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01/08/2013 at 19:56

Monsanto started off selling standard and GM soya separately, but the public were not keen on GM so Monsanto mixed the crops at harvest so that the world had to accept a proportion of GM soya. Over 5000 products in a typical supermarket have soya proteins. However, we are all looking the wrong way ..... soya protein does not pose that much of a threat. But the crops enhanced with toxin genes to make them pest resistant are THE threat. The crops kill any caterpillar that tries to graze them, but also pollinators that visit flowers or rest on foliage. There is no way cross-pollination with wild plants can be avoided and so the GM genie gets out the bottle and all our crops needing insect pollination yield less; and so the world ends, with a hungry whimper.

01/08/2013 at 20:39

Its not the soya protein thats the threat. Its the residue of glyphosate in the soya that disrupts hormones in the body that is the threat.

01/08/2013 at 20:57 worry exactly

02/08/2013 at 07:11

Back to bindweed ! I will never get rid of my bindweed because it comes through from a neglected garden next door. But I put Roundup in jam jar with a glue brush and paint it on the leaves and dip in the growing tips as they come through /under the fence - to try to protect my other plants. It seems to work well and they're dying back.....time will tell how effectively it will be in the long term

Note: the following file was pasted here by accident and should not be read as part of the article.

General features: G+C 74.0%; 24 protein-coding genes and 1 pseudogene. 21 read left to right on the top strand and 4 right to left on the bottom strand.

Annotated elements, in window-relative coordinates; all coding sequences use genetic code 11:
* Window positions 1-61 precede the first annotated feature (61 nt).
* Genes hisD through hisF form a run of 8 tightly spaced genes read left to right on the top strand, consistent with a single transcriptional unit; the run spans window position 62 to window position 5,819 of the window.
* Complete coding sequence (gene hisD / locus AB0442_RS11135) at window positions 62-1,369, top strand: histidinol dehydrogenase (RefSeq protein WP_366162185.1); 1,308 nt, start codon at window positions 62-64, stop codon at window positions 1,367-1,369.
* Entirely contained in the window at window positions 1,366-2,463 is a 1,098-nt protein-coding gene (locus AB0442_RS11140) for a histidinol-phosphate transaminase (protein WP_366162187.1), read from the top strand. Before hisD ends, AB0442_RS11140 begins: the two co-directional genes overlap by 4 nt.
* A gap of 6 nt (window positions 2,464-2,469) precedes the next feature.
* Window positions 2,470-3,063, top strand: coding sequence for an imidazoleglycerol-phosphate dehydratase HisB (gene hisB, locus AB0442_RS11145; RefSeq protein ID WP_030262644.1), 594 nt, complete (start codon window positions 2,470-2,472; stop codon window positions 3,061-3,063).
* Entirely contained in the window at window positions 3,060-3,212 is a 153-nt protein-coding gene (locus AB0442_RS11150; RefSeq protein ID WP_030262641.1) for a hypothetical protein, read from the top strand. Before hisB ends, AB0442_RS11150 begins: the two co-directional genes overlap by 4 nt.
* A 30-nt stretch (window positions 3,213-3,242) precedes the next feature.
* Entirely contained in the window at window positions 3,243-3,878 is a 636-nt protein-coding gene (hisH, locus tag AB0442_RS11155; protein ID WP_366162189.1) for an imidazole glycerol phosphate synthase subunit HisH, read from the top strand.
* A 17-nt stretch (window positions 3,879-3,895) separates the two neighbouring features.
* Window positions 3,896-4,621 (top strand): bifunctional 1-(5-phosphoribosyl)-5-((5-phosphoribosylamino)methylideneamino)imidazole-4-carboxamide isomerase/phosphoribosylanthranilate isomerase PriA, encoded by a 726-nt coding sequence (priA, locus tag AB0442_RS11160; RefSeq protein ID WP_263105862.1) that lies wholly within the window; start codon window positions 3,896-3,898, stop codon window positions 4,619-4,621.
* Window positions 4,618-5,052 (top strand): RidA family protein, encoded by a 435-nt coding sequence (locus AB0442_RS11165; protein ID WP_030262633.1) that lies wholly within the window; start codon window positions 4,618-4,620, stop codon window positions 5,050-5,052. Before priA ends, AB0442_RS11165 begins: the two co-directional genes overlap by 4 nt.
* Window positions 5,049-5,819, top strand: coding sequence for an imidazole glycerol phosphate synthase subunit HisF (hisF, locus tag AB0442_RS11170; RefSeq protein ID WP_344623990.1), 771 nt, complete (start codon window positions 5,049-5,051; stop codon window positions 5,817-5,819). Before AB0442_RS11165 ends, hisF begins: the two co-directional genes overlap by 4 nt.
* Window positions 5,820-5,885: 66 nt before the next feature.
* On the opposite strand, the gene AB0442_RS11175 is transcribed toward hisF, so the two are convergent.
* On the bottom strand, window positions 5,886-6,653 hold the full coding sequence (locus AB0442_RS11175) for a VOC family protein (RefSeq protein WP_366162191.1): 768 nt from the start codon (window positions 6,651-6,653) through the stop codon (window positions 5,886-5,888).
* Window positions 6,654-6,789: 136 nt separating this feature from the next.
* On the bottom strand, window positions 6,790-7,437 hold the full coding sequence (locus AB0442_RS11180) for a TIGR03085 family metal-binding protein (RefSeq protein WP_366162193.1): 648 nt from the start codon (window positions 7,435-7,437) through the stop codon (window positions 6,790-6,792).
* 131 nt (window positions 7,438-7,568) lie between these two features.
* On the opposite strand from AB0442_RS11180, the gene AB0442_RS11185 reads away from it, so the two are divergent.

02/08/2013 at 09:32

Marj, must try the leaf painting method, have tried most else. My bineweed seems to be spreading, I dig roots out by the bucketful, but every year I seem to find it futher into the beds.  I have even found it in the Lawn before now.  It's got so bad that I am using Roundup this year both as a liquid spray and the gel.  this really goes against the grain as I try to be as organic as possible where the fruit and veg are concerned but needs must as they say

02/08/2013 at 09:36

To dig out bind weed is to propagate it.  Every tiny piece of root....well, roots.  Glyphosate, used correctly, will work

02/08/2013 at 10:40

Many thanks for the advice about the bindweed, interesting that it kicked off a separate discussion! 


02/08/2013 at 12:20

Bindweed!!!  Grrr!  I'm like Sparkimarj - my neighbours don't do a thing to their garden and all their bindweed come tootling across to mine!  Have tried spraying (carefully); tried that Gel stuff which I think is v expensive and quite useless; tried pulling it out etc. but it still persists.

Will have to buy some Resolve and hope that that makes a difference? xx

02/08/2013 at 22:03

Perhapes none of us should eat soya and cook our own food from fresh, avoiding processed food all together, I do all my own cooking as I really have to be careful what I eat, not to mention that I know exactly what goes in to it and can eat with confidence. grow as much as you can in the garden, healthy option sowing growing and eating all from your own hard work will keep you fit. good luck to you all.

03/08/2013 at 08:16

For anyone who is digging up their bindweed (and providing it has not been chemically treated) there is a use for the plant instead of burning it or disposing of it in your rubbish bins.....

Drown the leaves and roots in a bucket of water (or larger depending on the extent of your problem) using a brick or stone to weigh everything down.  You then start to grown pondweed in the container which takes up the nutrients released from the bindweed as it decays.  Ater time the pondweed can be harvested and added to your compost heap for the future benefit of the plants you want to grow.